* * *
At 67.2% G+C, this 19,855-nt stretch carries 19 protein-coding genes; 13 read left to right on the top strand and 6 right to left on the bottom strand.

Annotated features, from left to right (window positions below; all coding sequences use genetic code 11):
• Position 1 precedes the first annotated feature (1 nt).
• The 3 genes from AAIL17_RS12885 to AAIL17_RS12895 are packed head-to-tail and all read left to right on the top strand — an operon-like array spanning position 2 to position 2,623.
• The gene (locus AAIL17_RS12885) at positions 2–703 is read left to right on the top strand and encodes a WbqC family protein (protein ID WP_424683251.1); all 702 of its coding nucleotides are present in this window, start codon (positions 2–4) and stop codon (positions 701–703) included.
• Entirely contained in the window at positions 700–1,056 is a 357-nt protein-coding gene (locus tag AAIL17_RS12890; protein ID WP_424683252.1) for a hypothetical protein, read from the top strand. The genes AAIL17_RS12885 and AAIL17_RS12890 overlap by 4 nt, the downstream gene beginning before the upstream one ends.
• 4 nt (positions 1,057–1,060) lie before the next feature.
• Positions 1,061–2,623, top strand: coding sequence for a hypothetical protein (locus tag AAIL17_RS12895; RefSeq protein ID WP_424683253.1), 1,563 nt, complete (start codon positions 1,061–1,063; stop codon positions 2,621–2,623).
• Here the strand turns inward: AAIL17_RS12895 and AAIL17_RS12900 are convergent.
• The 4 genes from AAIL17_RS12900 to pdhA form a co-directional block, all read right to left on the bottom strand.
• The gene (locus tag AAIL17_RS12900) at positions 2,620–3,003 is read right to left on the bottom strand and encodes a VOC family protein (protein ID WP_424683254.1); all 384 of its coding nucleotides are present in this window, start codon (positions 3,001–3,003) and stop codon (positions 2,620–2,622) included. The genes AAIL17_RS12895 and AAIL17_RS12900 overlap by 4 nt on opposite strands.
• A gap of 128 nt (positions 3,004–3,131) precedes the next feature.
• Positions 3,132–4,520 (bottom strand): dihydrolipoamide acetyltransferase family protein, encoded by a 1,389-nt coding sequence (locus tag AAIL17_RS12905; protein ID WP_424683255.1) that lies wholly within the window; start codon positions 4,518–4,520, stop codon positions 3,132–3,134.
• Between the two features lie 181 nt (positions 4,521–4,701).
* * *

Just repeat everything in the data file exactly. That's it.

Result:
At 67.2% G+C, this 19,855-nt stretch carries 19 protein-coding genes; 13 read left to right on the top strand and 6 right to left on the bottom strand.

Annotated features, from left to right (window positions below; all coding sequences use genetic code 11):
• Position 1 precedes the first annotated feature (1 nt).
• The 3 genes from AAIL17_RS12885 to AAIL17_RS12895 are packed head-to-tail and all read left to right on the top strand — an operon-like array spanning position 2 to position 2,623.
• The gene (locus AAIL17_RS12885) at positions 2–703 is read left to right on the top strand and encodes a WbqC family protein (protein ID WP_424683251.1); all 702 of its coding nucleotides are present in this window, start codon (positions 2–4) and stop codon (positions 701–703) included.
• Entirely contained in the window at positions 700–1,056 is a 357-nt protein-coding gene (locus tag AAIL17_RS12890; protein ID WP_424683252.1) for a hypothetical protein, read from the top strand. The genes AAIL17_RS12885 and AAIL17_RS12890 overlap by 4 nt, the downstream gene beginning before the upstream one ends.
• 4 nt (positions 1,057–1,060) lie before the next feature.
• Positions 1,061–2,623, top strand: coding sequence for a hypothetical protein (locus tag AAIL17_RS12895; RefSeq protein ID WP_424683253.1), 1,563 nt, complete (start codon positions 1,061–1,063; stop codon positions 2,621–2,623).
• Here the strand turns inward: AAIL17_RS12895 and AAIL17_RS12900 are convergent.
• The 4 genes from AAIL17_RS12900 to pdhA form a co-directional block, all read right to left on the bottom strand.
• The gene (locus tag AAIL17_RS12900) at positions 2,620–3,003 is read right to left on the bottom strand and encodes a VOC family protein (protein ID WP_424683254.1); all 384 of its coding nucleotides are present in this window, start codon (positions 3,001–3,003) and stop codon (positions 2,620–2,622) included. The genes AAIL17_RS12895 and AAIL17_RS12900 overlap by 4 nt on opposite strands.
• A gap of 128 nt (positions 3,004–3,131) precedes the next feature.
• Positions 3,132–4,520 (bottom strand): dihydrolipoamide acetyltransferase family protein, encoded by a 1,389-nt coding sequence (locus tag AAIL17_RS12905; protein ID WP_424683255.1) that lies wholly within the window; start codon positions 4,518–4,520, stop codon positions 3,132–3,134.
• Between the two features lie 181 nt (positions 4,521–4,701).